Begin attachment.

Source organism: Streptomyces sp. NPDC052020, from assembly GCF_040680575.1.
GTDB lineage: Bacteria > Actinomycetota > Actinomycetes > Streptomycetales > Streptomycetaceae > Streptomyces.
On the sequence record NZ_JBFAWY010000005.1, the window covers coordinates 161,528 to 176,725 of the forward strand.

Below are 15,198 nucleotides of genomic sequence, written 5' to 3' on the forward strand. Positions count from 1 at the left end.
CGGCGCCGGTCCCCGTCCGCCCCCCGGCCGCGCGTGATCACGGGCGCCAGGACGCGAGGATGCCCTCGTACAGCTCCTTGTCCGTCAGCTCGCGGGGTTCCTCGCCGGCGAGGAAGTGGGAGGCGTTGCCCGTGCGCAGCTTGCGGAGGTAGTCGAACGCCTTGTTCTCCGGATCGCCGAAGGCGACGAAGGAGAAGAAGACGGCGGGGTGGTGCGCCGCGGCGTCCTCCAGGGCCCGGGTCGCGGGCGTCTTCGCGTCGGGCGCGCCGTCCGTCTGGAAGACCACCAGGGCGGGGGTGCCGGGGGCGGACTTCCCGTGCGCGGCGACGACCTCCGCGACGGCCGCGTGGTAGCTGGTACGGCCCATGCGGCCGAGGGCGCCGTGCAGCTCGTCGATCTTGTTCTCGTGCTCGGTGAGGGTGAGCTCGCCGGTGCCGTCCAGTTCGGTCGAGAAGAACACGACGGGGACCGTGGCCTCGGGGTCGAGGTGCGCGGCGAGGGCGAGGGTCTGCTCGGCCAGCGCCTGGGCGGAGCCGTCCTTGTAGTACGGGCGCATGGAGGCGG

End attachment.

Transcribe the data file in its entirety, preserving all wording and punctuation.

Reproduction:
Source organism: Streptomyces sp. NPDC052020, from assembly GCF_040680575.1.
GTDB lineage: Bacteria > Actinomycetota > Actinomycetes > Streptomycetales > Streptomycetaceae > Streptomyces.
On the sequence record NZ_JBFAWY010000005.1, the window covers coordinates 161,528 to 176,725 of the forward strand.

Below are 15,198 nucleotides of genomic sequence, written 5' to 3' on the forward strand. Positions count from 1 at the left end.
CGGCGCCGGTCCCCGTCCGCCCCCCGGCCGCGCGTGATCACGGGCGCCAGGACGCGAGGATGCCCTCGTACAGCTCCTTGTCCGTCAGCTCGCGGGGTTCCTCGCCGGCGAGGAAGTGGGAGGCGTTGCCCGTGCGCAGCTTGCGGAGGTAGTCGAACGCCTTGTTCTCCGGATCGCCGAAGGCGACGAAGGAGAAGAAGACGGCGGGGTGGTGCGCCGCGGCGTCCTCCAGGGCCCGGGTCGCGGGCGTCTTCGCGTCGGGCGCGCCGTCCGTCTGGAAGACCACCAGGGCGGGGGTGCCGGGGGCGGACTTCCCGTGCGCGGCGACGACCTCCGCGACGGCCGCGTGGTAGCTGGTACGGCCCATGCGGCCGAGGGCGCCGTGCAGCTCGTCGATCTTGTTCTCGTGCTCGGTGAGGGTGAGCTCGCCGGTGCCGTCCAGTTCGGTCGAGAAGAACACGACGGGGACCGTGGCCTCGGGGTCGAGGTGCGCGGCGAGGGCGAGGGTCTGCTCGGCCAGCGCCTGGGCGGAGCCGTCCTTGTAGTACGGGCGCATGGAGGCGG